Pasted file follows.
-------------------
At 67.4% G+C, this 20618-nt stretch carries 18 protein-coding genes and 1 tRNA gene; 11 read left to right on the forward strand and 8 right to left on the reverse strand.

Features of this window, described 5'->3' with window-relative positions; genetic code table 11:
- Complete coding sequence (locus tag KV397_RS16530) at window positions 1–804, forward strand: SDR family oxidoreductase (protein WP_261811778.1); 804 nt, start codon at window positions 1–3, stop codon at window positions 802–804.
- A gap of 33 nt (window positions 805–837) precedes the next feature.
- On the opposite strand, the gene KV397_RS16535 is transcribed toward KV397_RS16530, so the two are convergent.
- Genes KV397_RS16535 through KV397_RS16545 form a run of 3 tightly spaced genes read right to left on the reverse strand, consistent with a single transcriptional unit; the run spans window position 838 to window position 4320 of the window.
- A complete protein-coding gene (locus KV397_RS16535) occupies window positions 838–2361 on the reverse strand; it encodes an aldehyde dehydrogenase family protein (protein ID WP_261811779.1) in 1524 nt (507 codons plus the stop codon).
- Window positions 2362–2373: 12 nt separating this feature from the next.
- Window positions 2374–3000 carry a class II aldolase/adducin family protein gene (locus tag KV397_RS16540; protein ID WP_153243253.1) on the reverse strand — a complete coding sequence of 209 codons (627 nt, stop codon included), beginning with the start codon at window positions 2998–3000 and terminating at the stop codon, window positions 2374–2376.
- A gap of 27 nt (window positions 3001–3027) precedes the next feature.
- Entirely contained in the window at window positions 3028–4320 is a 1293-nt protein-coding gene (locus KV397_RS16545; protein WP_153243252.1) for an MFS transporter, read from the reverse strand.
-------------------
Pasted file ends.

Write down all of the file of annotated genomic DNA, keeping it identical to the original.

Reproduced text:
At 67.4% G+C, this 20618-nt stretch carries 18 protein-coding genes and 1 tRNA gene; 11 read left to right on the forward strand and 8 right to left on the reverse strand.

Features of this window, described 5'->3' with window-relative positions; genetic code table 11:
- Complete coding sequence (locus tag KV397_RS16530) at window positions 1–804, forward strand: SDR family oxidoreductase (protein WP_261811778.1); 804 nt, start codon at window positions 1–3, stop codon at window positions 802–804.
- A gap of 33 nt (window positions 805–837) precedes the next feature.
- On the opposite strand, the gene KV397_RS16535 is transcribed toward KV397_RS16530, so the two are convergent.
- Genes KV397_RS16535 through KV397_RS16545 form a run of 3 tightly spaced genes read right to left on the reverse strand, consistent with a single transcriptional unit; the run spans window position 838 to window position 4320 of the window.
- A complete protein-coding gene (locus KV397_RS16535) occupies window positions 838–2361 on the reverse strand; it encodes an aldehyde dehydrogenase family protein (protein ID WP_261811779.1) in 1524 nt (507 codons plus the stop codon).
- Window positions 2362–2373: 12 nt separating this feature from the next.
- Window positions 2374–3000 carry a class II aldolase/adducin family protein gene (locus tag KV397_RS16540; protein ID WP_153243253.1) on the reverse strand — a complete coding sequence of 209 codons (627 nt, stop codon included), beginning with the start codon at window positions 2998–3000 and terminating at the stop codon, window positions 2374–2376.
- A gap of 27 nt (window positions 3001–3027) precedes the next feature.
- Entirely contained in the window at window positions 3028–4320 is a 1293-nt protein-coding gene (locus KV397_RS16545; protein WP_153243252.1) for an MFS transporter, read from the reverse strand.